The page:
Kama-iri cha from Saitama, a masterpiece by Hiruma Yoshiaki

A kama-iri cha from Saitama by Hiruma Yoshiaki. Those who know this producer are well aware that it is not a classical kama-iri cha like those we find in Kyûshû.

P1090299(1)  There is nothing very original about the cultivar: Yabukita. Yet, the leaves are not entirely ordinary either since they are meant for making the sencha that will be entered in the National Tea Competition. Thus, they have been grown under very special conditions and picked by hand.    P1090302(1)

Just looking at the fine curly dark green leaves brings water to my mouth. And what can I say about the delicate fragrance that they exhale? Floral, a touch fruity, it gives more of an impression of Chinese green teas than of Japanese kama-iri cha. In fact, this tea does not have much in common with the traditional kama-iri chas from Kyushu.

P1090310(1)  Infusing it completely confirms this impression, with respect to both fragrance and taste. The flavours are very subtle and I cannot really define them concretely: perhaps I could say they remind me of a Bi Luo Chun? This might not be the best comparison, but it gives an idea of the general impression.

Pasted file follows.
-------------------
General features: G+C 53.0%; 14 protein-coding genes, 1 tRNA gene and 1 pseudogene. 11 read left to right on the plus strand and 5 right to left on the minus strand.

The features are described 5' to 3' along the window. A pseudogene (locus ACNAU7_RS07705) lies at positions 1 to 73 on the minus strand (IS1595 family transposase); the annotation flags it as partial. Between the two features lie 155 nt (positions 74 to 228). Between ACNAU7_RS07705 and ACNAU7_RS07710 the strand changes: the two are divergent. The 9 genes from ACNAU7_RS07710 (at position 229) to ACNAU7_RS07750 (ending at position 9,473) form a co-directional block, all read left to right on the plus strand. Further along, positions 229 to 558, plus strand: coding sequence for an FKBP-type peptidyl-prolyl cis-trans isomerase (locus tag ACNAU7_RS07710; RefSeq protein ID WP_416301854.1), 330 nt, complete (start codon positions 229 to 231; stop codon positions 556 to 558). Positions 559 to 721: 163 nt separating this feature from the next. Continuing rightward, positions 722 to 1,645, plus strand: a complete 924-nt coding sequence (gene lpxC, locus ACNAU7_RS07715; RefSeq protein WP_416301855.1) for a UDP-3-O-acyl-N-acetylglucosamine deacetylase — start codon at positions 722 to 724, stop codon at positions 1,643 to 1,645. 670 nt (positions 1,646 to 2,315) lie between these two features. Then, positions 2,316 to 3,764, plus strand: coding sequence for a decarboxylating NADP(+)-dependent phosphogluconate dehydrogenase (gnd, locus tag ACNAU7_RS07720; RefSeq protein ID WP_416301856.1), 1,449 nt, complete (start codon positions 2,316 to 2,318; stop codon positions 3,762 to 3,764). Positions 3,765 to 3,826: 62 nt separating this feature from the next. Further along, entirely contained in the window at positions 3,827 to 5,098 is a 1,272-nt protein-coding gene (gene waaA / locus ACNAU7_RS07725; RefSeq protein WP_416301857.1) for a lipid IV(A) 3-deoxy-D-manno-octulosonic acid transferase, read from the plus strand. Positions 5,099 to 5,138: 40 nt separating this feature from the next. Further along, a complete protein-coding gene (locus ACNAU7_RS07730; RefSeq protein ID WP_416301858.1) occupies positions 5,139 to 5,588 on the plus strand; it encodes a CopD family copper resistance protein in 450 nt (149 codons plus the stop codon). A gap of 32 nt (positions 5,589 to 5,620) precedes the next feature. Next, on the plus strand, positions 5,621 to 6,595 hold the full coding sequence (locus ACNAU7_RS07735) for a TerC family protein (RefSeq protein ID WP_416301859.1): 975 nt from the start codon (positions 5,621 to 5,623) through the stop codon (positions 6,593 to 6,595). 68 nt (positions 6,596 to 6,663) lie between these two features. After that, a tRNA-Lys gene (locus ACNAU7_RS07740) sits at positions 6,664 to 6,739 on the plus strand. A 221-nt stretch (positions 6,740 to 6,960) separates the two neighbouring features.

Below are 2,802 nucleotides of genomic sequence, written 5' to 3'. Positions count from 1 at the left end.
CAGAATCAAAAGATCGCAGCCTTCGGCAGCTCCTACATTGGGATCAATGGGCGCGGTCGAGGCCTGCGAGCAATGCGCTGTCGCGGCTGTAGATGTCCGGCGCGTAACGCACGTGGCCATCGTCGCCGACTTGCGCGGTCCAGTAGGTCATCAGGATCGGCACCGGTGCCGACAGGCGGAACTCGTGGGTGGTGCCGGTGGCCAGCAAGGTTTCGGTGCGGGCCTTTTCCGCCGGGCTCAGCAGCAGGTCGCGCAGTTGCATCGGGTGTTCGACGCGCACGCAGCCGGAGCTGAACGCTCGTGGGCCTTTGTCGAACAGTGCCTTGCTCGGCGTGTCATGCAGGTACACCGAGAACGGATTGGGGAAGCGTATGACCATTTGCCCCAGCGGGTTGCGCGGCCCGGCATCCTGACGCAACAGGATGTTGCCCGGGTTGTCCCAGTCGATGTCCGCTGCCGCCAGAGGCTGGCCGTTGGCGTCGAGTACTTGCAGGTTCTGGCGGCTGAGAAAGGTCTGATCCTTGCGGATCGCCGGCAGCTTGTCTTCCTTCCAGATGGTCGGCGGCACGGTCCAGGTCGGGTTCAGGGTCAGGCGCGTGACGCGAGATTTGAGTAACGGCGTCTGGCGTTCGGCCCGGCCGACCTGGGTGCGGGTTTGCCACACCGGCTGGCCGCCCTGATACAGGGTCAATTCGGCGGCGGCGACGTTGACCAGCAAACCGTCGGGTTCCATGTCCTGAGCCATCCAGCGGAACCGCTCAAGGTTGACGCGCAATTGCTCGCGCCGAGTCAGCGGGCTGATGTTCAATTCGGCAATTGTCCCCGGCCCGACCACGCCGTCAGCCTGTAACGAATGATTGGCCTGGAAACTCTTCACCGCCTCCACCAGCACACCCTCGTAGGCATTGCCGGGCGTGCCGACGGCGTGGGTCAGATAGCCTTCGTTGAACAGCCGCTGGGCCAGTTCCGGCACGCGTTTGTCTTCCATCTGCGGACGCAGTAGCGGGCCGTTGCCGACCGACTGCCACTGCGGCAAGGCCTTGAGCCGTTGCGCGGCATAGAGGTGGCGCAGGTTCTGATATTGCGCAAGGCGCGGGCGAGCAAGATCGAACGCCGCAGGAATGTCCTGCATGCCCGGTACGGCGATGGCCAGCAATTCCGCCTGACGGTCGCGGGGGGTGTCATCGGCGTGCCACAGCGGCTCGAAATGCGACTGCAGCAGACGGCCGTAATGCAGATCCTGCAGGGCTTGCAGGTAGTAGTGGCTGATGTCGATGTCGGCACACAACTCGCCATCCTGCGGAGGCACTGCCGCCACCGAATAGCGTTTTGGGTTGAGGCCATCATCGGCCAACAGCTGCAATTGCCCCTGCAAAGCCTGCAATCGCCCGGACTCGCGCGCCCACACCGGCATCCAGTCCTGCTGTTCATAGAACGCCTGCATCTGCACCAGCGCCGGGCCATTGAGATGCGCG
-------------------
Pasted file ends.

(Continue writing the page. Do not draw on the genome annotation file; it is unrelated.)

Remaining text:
P1090314(1)While it is not stingy on fragrance, this tea is light, so for those who, like me, appreciate a liquor that has some impact in the mouth, I of course recommend not hesitating to use a lot of leaves:  5 g (1.2 tsp) for 60-70 ml (about 1/4 cup) of water. You can easily get 4 or 5 very good infusions from this. There is no need to cool the water too much at the beginning: around 70°C (158°F), or even a little warmer. There is no problem with this type of green tea.

P1090317(1)  This tea really has something unique for a Japanese tea. Even though the kama-iri Yumewakaba by the same Mr. Hiruma leans in the same direction, the degree of finishing is completely different.P1090322(1)

Yet, yes, ‘yet,’ this Yabukita has one huge failing: a little lack of length! However, frankly, the rest is so perfect, unique, so incredible when we know that this tea comes from Japan, that we can simply close our eyes on this little deficiency. In my case, I have been won over. This marvel is one of my biggest surprises in a long time.

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Categories: Reviews

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2 replies

  1. Dry leaves look quite unique for a Japanese tea.Seems to have been pan fried rather than steamed. It must be wonderful though.

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